Drug abuse when pregnant is serious business. An individual abusing drugs while pregnant can harm both herself and her unborn baby.
Facts About Substance Abuse During Pregnancy
Women do abuse drugs when they're pregnant. Just how many abuse drugs is hard to figure. Many researchers believe that some women don't seek pregnancy care if they're abusing drugs, out of fear, shame, or perhaps they just aren't thinking about prenatal care. Another issue is that many women abusing illicit drugs also smoke or drink. It can be tough to say if alcohol or crack harm a baby more. In any case, while a few organizations have some statistics, exact ongoing figures are hard to come by.
Statistics aside, one thing that everyone can agree on is that all drugs can have harmful effects on a pregnancy, but that some drugs seem far worse than others. Following are some drugs and their side effects related to pregnancy:
Facts About Alcohol Use
The National Institute on Alcohol Abuse and Alcoholism (NIAAA) notes that there is no safe type or amount of alcohol during pregnancy. Any amount of alcohol, even one drink, can have detrimental affects on a baby's development. Some of the common issues that can occur for a baby if a woman has an alcohol addiction during her pregnancy include:
- Premature birth.
- A low birth weight baby.
- Vision and hearing problems; including major issues like blindness.
- Problems with concentration and focus.
- Issues with completing common and simple tasks.
- Trouble sleeping and eating properly.
- Learning disabilities related to all subjects.
- May need medical, emotional, or institutional care for the rest of their lives.
- Fetal alcohol syndrome (FAS), which will cause not only mental and physical disabilities, but noticeable appearance characteristics. This means that babies born with FAS are easy to spot.
These problems above can occur even if your baby makes it to full term. Drug abuse when pregnant can also cause miscarriage.
The NIAAA also says that even if you had drank during a previous pregnancy, and your baby was born healthy, that may not be the case for a current pregnancy. All fetuses respond differently to the effects of alcohol. You may not be so lucky this time around. This is the time to get help. If you are pregnant and have a drinking problem, or if your loved one is pregnant and abuses alcohol, following are some resources that can help:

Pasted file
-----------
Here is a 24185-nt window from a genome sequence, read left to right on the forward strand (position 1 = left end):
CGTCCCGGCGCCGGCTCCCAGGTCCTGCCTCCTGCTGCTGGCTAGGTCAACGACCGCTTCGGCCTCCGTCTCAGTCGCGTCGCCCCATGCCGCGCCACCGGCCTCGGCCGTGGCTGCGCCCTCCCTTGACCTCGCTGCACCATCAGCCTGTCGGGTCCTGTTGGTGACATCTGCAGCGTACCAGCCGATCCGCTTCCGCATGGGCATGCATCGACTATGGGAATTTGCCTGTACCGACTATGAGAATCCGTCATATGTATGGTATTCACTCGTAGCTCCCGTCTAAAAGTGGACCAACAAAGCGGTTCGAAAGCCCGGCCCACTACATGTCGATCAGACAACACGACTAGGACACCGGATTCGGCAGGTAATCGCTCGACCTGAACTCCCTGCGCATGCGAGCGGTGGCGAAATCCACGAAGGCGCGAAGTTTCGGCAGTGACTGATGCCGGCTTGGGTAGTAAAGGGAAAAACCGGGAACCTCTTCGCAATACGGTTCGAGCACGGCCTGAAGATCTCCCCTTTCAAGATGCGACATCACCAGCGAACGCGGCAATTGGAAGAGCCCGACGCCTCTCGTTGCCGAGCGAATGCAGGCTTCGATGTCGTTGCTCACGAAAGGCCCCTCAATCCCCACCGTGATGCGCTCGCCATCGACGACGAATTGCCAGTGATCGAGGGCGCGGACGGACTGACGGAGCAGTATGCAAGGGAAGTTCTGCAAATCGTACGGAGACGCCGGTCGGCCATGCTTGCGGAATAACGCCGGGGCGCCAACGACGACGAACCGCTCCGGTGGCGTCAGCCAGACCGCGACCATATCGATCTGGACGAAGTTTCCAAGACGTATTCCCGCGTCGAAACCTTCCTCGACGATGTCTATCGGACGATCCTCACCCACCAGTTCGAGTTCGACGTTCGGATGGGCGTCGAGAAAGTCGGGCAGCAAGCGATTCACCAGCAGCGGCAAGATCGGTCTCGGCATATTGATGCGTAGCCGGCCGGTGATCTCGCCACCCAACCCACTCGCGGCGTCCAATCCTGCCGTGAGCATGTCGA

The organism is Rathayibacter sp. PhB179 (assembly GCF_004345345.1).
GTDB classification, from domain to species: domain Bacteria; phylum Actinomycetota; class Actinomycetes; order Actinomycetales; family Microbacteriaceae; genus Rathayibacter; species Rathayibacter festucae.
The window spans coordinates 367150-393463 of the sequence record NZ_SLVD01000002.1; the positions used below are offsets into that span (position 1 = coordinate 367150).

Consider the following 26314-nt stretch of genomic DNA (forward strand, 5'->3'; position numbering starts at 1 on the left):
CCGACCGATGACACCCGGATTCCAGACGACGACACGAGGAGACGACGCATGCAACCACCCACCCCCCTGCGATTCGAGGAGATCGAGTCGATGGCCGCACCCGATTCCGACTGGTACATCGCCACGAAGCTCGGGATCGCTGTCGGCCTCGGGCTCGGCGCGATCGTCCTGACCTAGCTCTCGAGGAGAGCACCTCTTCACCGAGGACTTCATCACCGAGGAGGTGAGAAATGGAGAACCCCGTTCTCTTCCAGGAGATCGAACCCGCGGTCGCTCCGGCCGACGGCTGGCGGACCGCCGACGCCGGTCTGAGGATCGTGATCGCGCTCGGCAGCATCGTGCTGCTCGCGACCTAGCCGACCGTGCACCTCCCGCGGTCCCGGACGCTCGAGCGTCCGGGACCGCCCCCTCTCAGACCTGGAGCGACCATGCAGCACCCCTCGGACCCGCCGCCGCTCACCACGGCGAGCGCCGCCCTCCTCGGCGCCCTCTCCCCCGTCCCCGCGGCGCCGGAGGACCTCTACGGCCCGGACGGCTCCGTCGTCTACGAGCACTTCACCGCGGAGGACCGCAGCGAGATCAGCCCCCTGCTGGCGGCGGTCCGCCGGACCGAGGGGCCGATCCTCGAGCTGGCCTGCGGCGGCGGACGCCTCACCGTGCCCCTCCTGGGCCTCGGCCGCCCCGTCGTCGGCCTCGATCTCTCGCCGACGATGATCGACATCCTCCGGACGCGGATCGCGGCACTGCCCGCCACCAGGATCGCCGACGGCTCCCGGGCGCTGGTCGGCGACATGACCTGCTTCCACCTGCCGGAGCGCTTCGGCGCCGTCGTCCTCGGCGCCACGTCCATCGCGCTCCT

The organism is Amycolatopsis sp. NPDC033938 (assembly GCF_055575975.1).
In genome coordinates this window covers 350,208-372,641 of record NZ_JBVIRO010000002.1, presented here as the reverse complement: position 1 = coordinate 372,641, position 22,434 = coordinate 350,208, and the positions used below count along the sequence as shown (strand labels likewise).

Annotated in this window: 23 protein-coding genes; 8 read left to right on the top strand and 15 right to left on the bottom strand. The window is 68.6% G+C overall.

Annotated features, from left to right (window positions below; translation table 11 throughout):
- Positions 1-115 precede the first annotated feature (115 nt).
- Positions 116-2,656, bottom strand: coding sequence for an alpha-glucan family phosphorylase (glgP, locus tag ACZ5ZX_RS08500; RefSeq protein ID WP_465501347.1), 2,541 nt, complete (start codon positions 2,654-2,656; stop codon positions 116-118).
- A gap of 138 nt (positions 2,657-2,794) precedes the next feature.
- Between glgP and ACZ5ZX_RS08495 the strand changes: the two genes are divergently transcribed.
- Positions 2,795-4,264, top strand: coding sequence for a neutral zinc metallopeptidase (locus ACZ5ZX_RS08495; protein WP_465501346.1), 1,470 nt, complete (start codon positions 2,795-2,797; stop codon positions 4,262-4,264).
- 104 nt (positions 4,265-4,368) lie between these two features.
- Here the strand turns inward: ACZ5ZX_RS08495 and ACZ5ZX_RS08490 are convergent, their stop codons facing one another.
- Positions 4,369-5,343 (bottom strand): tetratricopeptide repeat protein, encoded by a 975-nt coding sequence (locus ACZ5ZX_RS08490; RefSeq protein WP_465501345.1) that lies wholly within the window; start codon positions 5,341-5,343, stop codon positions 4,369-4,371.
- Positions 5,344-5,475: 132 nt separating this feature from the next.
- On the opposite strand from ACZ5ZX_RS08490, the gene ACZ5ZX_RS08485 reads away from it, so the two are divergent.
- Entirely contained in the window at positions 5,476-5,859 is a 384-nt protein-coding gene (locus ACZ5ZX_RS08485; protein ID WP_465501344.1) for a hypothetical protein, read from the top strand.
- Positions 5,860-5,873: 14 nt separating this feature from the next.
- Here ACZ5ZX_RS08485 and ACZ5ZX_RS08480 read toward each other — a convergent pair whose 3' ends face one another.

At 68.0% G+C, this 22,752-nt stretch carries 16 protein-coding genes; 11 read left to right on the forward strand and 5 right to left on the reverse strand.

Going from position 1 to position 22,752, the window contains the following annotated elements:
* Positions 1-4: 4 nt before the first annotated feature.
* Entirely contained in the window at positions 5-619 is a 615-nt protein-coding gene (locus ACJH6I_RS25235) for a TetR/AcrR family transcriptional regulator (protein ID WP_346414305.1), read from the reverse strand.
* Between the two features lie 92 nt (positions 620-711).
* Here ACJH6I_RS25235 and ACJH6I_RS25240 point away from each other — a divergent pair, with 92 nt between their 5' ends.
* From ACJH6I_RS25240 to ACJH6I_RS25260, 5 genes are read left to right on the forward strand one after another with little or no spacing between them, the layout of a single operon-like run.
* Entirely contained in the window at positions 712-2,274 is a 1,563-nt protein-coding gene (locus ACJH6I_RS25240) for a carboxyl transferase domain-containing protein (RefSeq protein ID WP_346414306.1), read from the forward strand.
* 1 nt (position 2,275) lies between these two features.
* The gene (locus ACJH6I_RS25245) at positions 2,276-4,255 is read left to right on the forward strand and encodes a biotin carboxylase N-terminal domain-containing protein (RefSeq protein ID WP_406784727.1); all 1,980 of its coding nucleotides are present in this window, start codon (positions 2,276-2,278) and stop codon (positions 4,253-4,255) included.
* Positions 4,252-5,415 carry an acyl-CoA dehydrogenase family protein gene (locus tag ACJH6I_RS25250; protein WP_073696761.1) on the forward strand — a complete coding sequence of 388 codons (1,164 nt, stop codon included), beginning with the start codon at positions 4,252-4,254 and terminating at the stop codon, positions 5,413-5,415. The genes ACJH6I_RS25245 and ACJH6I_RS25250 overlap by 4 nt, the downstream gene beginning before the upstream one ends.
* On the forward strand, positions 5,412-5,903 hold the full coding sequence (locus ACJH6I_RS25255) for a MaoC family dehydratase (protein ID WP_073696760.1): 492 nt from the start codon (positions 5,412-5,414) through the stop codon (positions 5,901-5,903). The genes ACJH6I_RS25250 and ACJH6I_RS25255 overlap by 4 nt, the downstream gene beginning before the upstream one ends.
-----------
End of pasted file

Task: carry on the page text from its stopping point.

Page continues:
Facts About Smoking
Cigarette smoking can seem pretty harmless compared to something like a crack addiction. The truth though, is that in pregnant women, smoking tobacco can result in dangerous side effects for an unborn baby.
A recent Discovery Health article noted that around 13 percent of U.S. women smoke while pregnant. Some of the most common side effects that smoking can have for babies include:
- Ectopic pregnancy - which not only ends your current pregnancy, but puts you at risk for later fertility issues.
- Fetal brain damage.
- Problems with the birth, include a high possibility of premature birth.
- Low birth weight.
- Developmental issues after birth, such as, learning and physical disabilities.
- Infant death - based on the problems caused from the time of exposure to nicotine.
The best news about pregnant women and smoking is that pregnant women have the number one highest success rate for quitting. So, if you're pregnant, it's a great time to quit, especially since most pregnant women experience a natural distaste for tobacco during pregnancy due to hormones. If you're looking for resources to quit smoking try the following articles.
Facts About Illicit Drug Use
The March of Dimes relates that they estimate around four percent of pregnant women to be illicit drug users. Drug abuse when pregnant means a woman is using street drugs, drugs like crack, heroin, marijuana, cocaine, Ecstasy and other amphetamines. Side effects for a baby of a mother who is using illicit drugs may include:
- Premature births and low birth weight
- A baby can experience extreme withdrawal symptoms at birth - some of which have long-lasting effects
- Learning and behavioral problems
- A wide array of both physical and mental birth defects
- Excessive crying during the baby years
- Congenital heart defects
- Poor overall development after birth - meaning slow growth of both brain and body
- After birth jitters, shaking, extreme tiredness, and breathing difficulties
Seeking Help Can Save Lives
That's just the tip of the iceberg. Women who abuse drugs and/or alcohol during their pregnancies are putting themselves and their babies at great risk for all sorts of problems. To get more help, visit the Substance Abuse Treatment Facility Locator.